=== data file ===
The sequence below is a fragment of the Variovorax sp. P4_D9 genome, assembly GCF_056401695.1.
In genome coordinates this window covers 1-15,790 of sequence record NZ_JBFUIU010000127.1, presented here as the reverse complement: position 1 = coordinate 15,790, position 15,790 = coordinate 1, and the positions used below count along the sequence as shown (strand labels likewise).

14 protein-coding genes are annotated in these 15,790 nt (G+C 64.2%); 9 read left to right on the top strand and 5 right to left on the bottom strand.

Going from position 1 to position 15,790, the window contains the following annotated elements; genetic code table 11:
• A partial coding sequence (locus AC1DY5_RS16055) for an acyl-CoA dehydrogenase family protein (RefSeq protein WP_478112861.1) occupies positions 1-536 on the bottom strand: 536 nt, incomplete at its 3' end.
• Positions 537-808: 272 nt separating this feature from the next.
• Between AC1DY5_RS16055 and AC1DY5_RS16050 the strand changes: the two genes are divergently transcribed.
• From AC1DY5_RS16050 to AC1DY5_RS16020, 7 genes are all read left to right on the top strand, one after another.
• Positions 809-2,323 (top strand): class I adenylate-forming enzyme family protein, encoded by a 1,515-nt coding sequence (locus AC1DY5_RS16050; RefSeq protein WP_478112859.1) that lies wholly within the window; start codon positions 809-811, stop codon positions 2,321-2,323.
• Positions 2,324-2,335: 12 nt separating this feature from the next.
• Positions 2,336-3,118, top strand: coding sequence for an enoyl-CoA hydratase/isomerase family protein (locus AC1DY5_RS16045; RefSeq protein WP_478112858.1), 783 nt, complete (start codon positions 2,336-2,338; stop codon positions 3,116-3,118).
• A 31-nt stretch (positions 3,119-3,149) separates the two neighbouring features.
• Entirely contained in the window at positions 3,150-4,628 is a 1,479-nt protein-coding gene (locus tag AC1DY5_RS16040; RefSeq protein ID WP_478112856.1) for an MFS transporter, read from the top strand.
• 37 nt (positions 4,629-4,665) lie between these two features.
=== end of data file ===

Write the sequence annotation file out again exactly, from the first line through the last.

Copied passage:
The sequence below is a fragment of the Variovorax sp. P4_D9 genome, assembly GCF_056401695.1.
In genome coordinates this window covers 1-15,790 of sequence record NZ_JBFUIU010000127.1, presented here as the reverse complement: position 1 = coordinate 15,790, position 15,790 = coordinate 1, and the positions used below count along the sequence as shown (strand labels likewise).

14 protein-coding genes are annotated in these 15,790 nt (G+C 64.2%); 9 read left to right on the top strand and 5 right to left on the bottom strand.

Going from position 1 to position 15,790, the window contains the following annotated elements; genetic code table 11:
• A partial coding sequence (locus AC1DY5_RS16055) for an acyl-CoA dehydrogenase family protein (RefSeq protein WP_478112861.1) occupies positions 1-536 on the bottom strand: 536 nt, incomplete at its 3' end.
• Positions 537-808: 272 nt separating this feature from the next.
• Between AC1DY5_RS16055 and AC1DY5_RS16050 the strand changes: the two genes are divergently transcribed.
• From AC1DY5_RS16050 to AC1DY5_RS16020, 7 genes are all read left to right on the top strand, one after another.
• Positions 809-2,323 (top strand): class I adenylate-forming enzyme family protein, encoded by a 1,515-nt coding sequence (locus AC1DY5_RS16050; RefSeq protein WP_478112859.1) that lies wholly within the window; start codon positions 809-811, stop codon positions 2,321-2,323.
• Positions 2,324-2,335: 12 nt separating this feature from the next.
• Positions 2,336-3,118, top strand: coding sequence for an enoyl-CoA hydratase/isomerase family protein (locus AC1DY5_RS16045; RefSeq protein WP_478112858.1), 783 nt, complete (start codon positions 2,336-2,338; stop codon positions 3,116-3,118).
• A 31-nt stretch (positions 3,119-3,149) separates the two neighbouring features.
• Entirely contained in the window at positions 3,150-4,628 is a 1,479-nt protein-coding gene (locus tag AC1DY5_RS16040; RefSeq protein ID WP_478112856.1) for an MFS transporter, read from the top strand.
• 37 nt (positions 4,629-4,665) lie between these two features.